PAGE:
US naval exercises off Korean Peninsula intended as ‘message of reassurance’
SINGAPORE — US officials said Friday that naval maneuvers this week off the Korean Peninsula were the first in two decades to involve two US aircraft carriers in those waters and were intended as a “message of reassurance” to the region.
The new details about the exercises, which also involved Japanese warships, were disclosed as Defense Secretary Jim Mattis arrived in Singapore for a security conference during which concerns over North Korea’s nuclear and missile programs are certain to be front and center.
“This is about readiness,” said David F. Helvey, a senior adviser on Asian security issues to Mattis. “This demonstrates that the United States has military capabilities across the western Pacific, including in the Sea of Japan.”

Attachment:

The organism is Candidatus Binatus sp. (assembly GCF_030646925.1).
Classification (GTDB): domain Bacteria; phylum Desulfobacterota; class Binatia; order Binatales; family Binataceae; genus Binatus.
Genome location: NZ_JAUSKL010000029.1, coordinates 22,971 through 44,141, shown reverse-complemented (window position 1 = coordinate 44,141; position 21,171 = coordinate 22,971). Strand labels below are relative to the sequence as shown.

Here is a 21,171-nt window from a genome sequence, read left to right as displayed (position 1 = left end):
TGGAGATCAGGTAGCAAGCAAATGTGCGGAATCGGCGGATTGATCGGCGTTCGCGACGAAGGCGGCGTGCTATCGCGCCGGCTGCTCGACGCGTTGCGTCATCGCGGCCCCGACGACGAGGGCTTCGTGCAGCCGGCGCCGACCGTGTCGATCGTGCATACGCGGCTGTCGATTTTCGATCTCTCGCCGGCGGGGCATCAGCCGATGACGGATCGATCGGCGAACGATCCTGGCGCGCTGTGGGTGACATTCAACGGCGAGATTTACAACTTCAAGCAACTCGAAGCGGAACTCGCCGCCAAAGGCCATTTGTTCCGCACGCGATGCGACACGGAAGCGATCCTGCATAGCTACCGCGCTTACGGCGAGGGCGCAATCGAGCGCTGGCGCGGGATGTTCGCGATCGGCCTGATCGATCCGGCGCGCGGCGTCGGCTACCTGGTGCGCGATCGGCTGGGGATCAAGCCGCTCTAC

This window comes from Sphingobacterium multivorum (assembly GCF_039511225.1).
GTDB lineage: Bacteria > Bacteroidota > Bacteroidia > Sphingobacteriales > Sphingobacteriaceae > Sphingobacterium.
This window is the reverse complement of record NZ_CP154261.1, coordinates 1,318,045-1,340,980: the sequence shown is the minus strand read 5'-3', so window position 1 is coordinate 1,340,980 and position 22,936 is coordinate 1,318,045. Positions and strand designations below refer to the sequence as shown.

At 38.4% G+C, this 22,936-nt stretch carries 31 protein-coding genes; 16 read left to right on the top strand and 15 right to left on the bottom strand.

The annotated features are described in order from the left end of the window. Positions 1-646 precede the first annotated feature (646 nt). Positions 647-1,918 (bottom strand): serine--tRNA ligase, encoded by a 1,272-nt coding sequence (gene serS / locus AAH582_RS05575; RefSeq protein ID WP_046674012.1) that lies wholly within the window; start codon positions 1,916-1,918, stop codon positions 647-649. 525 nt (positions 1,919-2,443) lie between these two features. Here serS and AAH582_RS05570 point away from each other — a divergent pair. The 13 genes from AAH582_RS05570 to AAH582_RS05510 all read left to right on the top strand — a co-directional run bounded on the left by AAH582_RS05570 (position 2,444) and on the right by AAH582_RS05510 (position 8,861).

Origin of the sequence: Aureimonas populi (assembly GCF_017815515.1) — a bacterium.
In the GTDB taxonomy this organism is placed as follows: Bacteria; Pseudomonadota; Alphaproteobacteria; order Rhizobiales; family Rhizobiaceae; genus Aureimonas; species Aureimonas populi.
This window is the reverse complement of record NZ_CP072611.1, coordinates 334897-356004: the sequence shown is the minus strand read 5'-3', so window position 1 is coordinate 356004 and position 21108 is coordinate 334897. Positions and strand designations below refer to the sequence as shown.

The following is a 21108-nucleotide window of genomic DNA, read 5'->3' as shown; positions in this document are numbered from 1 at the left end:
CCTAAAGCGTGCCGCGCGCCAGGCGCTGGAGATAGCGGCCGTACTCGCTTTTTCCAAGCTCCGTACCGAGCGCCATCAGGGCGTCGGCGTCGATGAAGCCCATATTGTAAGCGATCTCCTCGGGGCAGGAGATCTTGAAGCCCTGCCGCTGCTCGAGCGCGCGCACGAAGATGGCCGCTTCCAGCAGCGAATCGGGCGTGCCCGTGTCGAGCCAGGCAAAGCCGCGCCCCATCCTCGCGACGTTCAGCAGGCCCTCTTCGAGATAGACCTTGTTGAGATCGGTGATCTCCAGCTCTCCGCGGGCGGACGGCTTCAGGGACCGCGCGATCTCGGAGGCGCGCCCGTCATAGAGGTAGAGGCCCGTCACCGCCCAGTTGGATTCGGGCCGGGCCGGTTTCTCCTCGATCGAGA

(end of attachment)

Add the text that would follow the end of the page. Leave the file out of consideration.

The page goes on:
He added: “It sends a message of reassurance, and it does send a message of resolve. But this is part of our routine actions and our presence.”
The defense secretary is also seeking to shore up relations with allies made nervous by President Trump’s campaign talk about pulling back US security commitments in the region.
Mattis declined to discuss security issues on the record with reporters who traveled on his plane from Washington. But he read a short statement outlining themes he planned to address in a speech Saturday, including the importance of “strengthening alliances,” “upholding international law,” and “maintaining stability.”
The carriers involved in the exercise are the Carl Vinson and the Ronald Reagan.